Aboriginal Land Rights Essay Research Paper 10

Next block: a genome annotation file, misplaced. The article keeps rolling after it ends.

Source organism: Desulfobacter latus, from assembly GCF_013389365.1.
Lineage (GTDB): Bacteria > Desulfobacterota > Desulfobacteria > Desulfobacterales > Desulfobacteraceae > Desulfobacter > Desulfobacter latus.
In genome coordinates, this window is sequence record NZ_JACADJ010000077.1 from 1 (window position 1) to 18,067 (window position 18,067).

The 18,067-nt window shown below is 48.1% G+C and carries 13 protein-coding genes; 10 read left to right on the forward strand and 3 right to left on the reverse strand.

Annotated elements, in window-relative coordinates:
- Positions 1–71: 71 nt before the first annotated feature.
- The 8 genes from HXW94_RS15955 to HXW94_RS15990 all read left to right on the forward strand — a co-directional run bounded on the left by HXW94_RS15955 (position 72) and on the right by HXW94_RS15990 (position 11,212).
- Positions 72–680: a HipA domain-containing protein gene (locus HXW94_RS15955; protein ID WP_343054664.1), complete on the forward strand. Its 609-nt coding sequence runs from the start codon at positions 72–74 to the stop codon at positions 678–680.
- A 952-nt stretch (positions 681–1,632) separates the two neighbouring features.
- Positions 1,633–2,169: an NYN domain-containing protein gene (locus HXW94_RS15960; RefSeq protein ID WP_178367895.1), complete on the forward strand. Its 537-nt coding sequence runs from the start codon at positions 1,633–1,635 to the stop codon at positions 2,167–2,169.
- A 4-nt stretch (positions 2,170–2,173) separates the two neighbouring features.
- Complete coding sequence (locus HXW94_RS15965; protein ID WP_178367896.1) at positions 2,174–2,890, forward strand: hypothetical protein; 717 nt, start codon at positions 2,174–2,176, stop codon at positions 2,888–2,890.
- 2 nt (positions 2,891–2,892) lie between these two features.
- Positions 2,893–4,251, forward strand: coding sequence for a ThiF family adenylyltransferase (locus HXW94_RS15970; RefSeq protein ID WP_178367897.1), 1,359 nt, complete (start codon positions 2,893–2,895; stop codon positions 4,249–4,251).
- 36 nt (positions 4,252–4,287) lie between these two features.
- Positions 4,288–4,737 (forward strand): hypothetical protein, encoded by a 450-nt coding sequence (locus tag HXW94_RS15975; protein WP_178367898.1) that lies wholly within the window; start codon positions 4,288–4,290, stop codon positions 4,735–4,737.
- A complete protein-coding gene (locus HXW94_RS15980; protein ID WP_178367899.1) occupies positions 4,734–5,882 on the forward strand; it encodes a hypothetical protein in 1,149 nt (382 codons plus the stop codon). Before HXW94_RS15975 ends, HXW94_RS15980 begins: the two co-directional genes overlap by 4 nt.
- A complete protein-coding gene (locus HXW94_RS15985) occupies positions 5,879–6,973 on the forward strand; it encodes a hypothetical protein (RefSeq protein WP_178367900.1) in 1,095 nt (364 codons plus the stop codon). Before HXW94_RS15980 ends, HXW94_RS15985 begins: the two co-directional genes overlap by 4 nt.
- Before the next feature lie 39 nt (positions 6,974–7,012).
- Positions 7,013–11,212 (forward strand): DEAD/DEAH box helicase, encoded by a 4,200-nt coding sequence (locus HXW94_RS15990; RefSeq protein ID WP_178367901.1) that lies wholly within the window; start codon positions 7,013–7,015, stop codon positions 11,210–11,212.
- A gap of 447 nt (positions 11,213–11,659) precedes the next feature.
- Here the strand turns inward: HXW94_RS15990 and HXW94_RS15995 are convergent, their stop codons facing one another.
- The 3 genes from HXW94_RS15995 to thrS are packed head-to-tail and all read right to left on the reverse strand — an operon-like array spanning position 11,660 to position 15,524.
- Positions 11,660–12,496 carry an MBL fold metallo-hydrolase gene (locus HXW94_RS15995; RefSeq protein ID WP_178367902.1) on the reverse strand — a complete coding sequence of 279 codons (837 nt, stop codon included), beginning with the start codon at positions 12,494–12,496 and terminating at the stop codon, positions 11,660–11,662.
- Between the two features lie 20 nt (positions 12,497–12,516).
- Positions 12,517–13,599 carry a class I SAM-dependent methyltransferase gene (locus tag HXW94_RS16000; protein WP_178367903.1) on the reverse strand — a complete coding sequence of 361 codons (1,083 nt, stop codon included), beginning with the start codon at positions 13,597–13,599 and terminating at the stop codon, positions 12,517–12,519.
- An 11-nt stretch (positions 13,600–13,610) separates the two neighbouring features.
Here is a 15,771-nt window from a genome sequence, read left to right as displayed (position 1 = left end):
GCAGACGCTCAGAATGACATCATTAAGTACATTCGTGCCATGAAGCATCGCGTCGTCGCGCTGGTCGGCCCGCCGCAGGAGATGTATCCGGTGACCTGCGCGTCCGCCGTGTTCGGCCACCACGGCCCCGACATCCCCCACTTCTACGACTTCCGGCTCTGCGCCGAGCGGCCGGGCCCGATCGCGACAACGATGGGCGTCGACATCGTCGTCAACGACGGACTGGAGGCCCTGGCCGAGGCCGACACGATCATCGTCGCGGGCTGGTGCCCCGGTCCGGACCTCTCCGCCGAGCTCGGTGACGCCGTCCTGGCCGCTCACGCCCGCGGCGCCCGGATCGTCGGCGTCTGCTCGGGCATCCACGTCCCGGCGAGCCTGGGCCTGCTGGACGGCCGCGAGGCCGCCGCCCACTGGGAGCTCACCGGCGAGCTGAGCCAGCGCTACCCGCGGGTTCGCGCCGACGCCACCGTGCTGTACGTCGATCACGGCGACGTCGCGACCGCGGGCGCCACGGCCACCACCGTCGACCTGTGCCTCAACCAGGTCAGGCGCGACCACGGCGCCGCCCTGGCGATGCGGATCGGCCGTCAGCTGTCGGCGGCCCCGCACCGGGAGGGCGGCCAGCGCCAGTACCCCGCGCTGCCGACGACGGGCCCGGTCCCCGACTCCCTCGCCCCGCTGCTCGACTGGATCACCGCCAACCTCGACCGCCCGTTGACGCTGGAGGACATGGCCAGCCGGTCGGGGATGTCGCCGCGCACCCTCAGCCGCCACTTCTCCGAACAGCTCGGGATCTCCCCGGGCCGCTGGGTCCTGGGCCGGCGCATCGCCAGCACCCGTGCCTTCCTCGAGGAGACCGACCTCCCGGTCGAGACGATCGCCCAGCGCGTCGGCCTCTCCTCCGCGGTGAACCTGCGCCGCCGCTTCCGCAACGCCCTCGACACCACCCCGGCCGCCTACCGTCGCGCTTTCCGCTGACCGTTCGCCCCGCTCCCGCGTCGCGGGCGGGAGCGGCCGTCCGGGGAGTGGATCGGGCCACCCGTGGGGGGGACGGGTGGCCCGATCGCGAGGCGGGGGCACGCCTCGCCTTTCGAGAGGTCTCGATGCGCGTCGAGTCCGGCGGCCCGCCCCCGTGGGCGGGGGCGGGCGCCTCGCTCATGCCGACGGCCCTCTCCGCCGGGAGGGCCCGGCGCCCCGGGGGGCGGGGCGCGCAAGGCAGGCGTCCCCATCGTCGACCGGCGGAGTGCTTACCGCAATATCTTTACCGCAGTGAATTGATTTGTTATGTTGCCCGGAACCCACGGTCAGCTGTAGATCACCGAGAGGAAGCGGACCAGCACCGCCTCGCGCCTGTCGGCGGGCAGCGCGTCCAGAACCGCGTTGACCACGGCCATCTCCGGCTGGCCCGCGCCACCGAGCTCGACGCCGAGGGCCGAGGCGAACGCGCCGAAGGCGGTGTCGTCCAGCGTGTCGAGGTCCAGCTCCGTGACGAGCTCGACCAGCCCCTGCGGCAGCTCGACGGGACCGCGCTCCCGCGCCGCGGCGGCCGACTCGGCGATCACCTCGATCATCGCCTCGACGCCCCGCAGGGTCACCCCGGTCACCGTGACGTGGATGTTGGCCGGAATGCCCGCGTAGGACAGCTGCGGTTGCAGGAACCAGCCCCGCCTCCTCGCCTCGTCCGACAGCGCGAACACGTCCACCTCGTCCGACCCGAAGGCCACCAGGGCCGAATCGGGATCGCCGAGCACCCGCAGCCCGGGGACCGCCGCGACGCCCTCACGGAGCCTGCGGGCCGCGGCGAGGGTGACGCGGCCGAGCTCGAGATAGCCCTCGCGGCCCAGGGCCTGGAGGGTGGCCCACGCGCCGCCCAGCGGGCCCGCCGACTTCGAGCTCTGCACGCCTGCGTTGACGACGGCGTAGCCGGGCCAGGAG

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Aboriginal Land Rights Essay, Research Paper [1.0] ABORIGINAL LAND RIGHTS [1.1] Establishment of Native Title Three basic requirements were enunciated to establish Native Title in Mabo No 2 (1992) 175 CLR 1: 1. There must be an identifiable group, 2. There must be traditional rules and customs, 3. Traditional rules and customs must be in existence so that the group’s connection to the land has been substantially retained If any of these requirements are not met, there can be no native title over the land [1.1.1] Application On the facts the Marla people are an identifiable group maintaining their connection to their traditional land through traditional use. They have continued to practice traditional customs on their lands. [1.2] Extinguishment of Native Title [1.2.1] Fundamental Principles: The legislature and/or the executive may extinguish native title by a clear and plain intention (Mabo No 2 (1992) 175 CLR 1). If the Crown validly alienated the land by granting an interest, wholly or partially inconsistent with native title, native title is extinguished to the extent of the inconsistency (Mabo No.2 (1992) 175 CLR 1). [1.2.2] Application [1.2.3] Aboriginal Reserve In Mabo v Queensland [No 2] (1992) 175 CLR 1 the High Court held that the creation of the reserve for the Islander inhabitants did not extinguish native title as it did not entail an inconsistent use. The setting aside of the Aboriginal Reserve by the government does not extinguish the Marla people’s native title in that area. [1.2.4] Freehold In a freehold grant, the grantee has the right of exclusive possession over the land and native title is therefore extinguished (Mabo v Queensland [No 2] (1992) 175 CLR 1, Fejo v Larrakia  HCA 58) [1.2.5] Marla Aboriginal Community Association Lease The 1000-hectare lease granted to the Marla Aboriginal Community Association in 1970 effectively extinguishes the Marla people’s native title in this area because the granting of such an interest is inconsistent with native title. [1.2.6] Pastoral Leases Pastoral leases do not extinguish all instances of native title (Wik People v The State of Queensland (1996) 187 CLR 1). In Wik it was held that pastoral leases do not necessarily extinguish native title because they do not confer exclusive possession therefore denying inconsistency with “all incidents” of native title. Section 104 of the Land Administration Act 1997 (WA) also provides: “Aboriginal persons may at all times enter upon any unenclosed and unimproved parts of the land under a pastoral lease to seek their sustenance in their accustomed manner.” Therefore although a grant of a pastoral lease may be inconsistent with ‘some’ incidents of native title, if particular incidents of native title can be concurrently enjoyed without inconsistency with the Crown grant then they will not be extinguished by it. Given these findings I believe that the pastoral lease does not extinguish “all incidents” of the Marla peoples native title over the land. More information is required to determine which incidents of native title are extinguished by the lease however the construction of the holding yards is likely to extinguish native title in this area because it is an ‘improvement’ to the land and therefore inconsistent with native title. It may be argued that section 104 by implication appears to exclude those native title rights in respect of enclosed parts of the relevant land. In the present case Charlie has fenced the perimeter of the pastoral lease therefore this act of enclosing the land may in fact, by virtue of section 104, operate as an extinguishment of native title in relation to those parts. Despite these implications I do not believe the pastoral lease extinguishes “all incidents” of native title. The doubts in relation to the effect of pastoral leases on native title will remain until a fixed principal is established.